The checklist certainly does not cover everything required to put 2010 to rest, but it's a good general start.
Reconcile all of your bank and credit card accounts with your December statements to ensure all of the balances in your QuickBooks accounts are correct and ready for tax preparation. If you reconcile every month, this task is 99% done by the end of the year. When making loan payments, be sure to check that the amounts going to principal and interest are accurate when you enter the payment every month. The result is that at the end of the year it takes only a minor adjustment, if any, to get the principal balance to match your bank's loan statement balance.
Print and proof reports for your files: Profit & Loss and Balance Sheet reports are essential. In addition to your digital records, have file copies of your year-end business reports printed. These printed records are a good quick reference if you want to compare one year to another. Natural disasters, fires, and thefts of computer equipment, all of these things make our computer records vulnerable and having that printed information could be very important to you in the future. Giving your accountant copies is also a good backup plan.
Make two backups of your QuickBooks company file. Store one copy off-site in a secure location. You should definitely have a backup procedure in place for all of your computer records. To determine how far you will want to go with your backup procedures, think about how painful it would be to lose all of your data and then backup accordingly. One method I recommend is to purchase multiple thumb drives and label them for different days of the week, to give you a series of "rolling backups" in the event one of your storage devices fail. Another method to use is an online backup service. I use Mozy.com to backup my computer files online. Each morning Mozy leaves me a screen open to confirm that my files were backed up to a website while I slept. Mozy also leaves a reassuring green checkmark next to every backed up file and folder. Using multiple storage devices and having some type of off-site storage are the main components of a good backup program.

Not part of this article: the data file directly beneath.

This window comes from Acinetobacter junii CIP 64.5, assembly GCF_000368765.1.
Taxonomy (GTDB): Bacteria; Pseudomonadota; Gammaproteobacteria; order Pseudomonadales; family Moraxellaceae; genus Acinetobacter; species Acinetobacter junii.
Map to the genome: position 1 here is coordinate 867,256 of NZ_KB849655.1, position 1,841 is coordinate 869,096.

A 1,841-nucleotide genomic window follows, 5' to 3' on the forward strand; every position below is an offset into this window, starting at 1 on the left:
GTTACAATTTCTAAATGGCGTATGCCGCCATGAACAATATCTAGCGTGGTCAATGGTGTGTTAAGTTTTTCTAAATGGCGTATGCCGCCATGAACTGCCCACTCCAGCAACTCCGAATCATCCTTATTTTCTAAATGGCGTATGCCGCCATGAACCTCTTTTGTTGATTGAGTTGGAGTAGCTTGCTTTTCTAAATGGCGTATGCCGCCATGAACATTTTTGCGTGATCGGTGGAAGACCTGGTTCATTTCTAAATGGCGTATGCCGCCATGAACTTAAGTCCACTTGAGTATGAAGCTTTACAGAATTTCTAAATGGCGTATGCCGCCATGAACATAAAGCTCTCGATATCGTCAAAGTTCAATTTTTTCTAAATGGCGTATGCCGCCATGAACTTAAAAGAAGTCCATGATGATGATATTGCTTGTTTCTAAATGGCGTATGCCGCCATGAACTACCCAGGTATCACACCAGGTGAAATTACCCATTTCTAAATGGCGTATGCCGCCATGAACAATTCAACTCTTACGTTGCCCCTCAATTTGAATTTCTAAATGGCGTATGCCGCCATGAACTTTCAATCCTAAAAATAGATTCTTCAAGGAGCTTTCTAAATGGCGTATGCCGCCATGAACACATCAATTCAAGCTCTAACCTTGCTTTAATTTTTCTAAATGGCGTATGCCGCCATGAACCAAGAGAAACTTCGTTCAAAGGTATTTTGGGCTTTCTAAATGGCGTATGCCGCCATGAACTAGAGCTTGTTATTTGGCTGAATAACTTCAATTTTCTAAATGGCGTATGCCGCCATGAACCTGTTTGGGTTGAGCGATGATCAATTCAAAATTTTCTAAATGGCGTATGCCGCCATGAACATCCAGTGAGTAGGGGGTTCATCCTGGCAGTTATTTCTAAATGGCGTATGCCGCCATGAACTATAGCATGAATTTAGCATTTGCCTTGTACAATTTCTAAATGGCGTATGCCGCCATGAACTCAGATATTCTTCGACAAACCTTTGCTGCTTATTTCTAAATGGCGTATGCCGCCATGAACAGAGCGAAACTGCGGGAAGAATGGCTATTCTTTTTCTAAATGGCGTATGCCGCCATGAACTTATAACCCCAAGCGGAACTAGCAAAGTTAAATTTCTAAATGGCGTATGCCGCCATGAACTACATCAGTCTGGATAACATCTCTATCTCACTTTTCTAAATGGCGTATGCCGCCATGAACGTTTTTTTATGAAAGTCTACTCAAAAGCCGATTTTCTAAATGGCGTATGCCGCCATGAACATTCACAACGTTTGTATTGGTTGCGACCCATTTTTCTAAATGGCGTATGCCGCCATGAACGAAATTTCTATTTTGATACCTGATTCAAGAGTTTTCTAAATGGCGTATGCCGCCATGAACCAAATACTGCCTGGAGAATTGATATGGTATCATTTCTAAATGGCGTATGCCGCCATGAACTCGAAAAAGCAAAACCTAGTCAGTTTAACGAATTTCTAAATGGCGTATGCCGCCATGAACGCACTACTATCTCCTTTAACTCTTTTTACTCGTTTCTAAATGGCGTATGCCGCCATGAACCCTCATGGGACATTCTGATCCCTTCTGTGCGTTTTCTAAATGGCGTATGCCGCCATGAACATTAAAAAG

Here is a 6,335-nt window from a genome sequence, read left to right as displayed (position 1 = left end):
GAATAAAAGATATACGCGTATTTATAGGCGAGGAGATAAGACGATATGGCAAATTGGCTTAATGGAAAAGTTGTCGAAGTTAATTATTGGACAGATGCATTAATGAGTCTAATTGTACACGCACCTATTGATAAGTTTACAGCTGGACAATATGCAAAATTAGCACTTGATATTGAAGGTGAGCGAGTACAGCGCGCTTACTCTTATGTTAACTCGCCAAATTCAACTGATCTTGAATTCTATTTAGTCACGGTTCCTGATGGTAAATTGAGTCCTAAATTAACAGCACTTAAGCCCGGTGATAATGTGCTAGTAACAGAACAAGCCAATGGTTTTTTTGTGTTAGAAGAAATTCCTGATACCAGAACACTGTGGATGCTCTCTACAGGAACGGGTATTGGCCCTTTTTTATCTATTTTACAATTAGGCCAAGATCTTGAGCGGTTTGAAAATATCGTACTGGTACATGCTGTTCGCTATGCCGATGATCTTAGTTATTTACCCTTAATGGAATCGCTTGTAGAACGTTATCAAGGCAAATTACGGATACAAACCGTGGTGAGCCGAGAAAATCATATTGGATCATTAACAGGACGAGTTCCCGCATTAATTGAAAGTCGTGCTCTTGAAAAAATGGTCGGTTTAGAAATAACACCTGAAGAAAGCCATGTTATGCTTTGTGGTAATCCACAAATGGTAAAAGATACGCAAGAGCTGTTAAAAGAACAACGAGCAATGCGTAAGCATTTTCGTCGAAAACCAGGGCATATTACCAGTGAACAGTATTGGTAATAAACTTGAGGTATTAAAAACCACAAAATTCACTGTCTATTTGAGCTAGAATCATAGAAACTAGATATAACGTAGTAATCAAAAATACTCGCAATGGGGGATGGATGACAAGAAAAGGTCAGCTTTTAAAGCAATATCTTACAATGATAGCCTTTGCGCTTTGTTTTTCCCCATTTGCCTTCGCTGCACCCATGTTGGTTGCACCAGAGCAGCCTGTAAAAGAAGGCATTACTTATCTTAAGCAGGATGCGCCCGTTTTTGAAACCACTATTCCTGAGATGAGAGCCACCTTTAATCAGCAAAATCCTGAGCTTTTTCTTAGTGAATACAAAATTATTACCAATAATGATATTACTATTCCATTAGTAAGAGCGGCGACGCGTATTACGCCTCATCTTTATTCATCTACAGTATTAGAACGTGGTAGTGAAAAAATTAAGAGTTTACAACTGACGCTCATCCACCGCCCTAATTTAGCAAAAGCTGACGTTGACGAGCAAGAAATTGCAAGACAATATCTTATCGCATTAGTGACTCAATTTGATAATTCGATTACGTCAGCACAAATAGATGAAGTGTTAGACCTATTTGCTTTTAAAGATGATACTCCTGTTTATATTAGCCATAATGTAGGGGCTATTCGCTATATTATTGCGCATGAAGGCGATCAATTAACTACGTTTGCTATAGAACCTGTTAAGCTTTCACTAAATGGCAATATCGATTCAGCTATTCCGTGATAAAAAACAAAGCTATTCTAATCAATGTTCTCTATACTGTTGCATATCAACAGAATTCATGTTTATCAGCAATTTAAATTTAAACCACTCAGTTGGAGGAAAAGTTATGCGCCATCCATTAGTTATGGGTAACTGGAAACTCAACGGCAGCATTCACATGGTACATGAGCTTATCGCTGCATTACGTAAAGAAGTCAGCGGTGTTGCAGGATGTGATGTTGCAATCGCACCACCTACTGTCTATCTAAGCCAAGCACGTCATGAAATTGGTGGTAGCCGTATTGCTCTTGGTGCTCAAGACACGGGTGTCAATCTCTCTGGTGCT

Print and mail your W-2/W-3, 1099, 940/941 and 1096 tax forms. Go through your Vendor list and double-check that all of your vendors who require 1099s are set up with 1099 vendor status and that you have their social security numbers. QuickBooks will print all of your 1099s and the 1096 reporting form for you. You can purchase the government required forms for a nominal price from any office supply store. QuickBooks does an excellent job with all of your payroll reporting forms also.
Ensure your data integrity. As your data file gets large (in excess of 50 MB), you might encounter corruption. Problems are much easier to fix when they're caught early and still small, so follow these easy steps to check the integrity of your data. It's a great idea to do this when backing up your files. Close all windows, then use File > Utilities > Verify Data to verify your data integrity. If verification fails, it will give you instructions on the screen for how to proceed.
If you are instructed to run the Rebuild, go to File > Utilities > Rebuild (this will require you to make a back-up). After the rebuild finishes, run Verify again. Recently, we have had several customers have issues with some of their lists looking incomplete even after verifying their data. Running the Rebuild corrected the lists even though QuickBooks did not indicate their data was corrupted. I suggest running the Rebuild tool monthly after a backup just to keep your data in good shape.
A complete printed set of file folder labels is available from your QuickBooks Company File. Simply click File > Print Forms > Mailing Labels to set up the specifications. I set up my file folders right away with these labels for the companies I know I will need and then store the rest in a folder at the front of my files for companies I am not sure I will be using that year. I keep two years of folders in my office for easy access. I have seven large plastic tubs in my attic for previous year's records. At the end of each year, I empty the oldest tub, retaining tax and payroll records, and put the most recently retired records in it and send it back to the attic.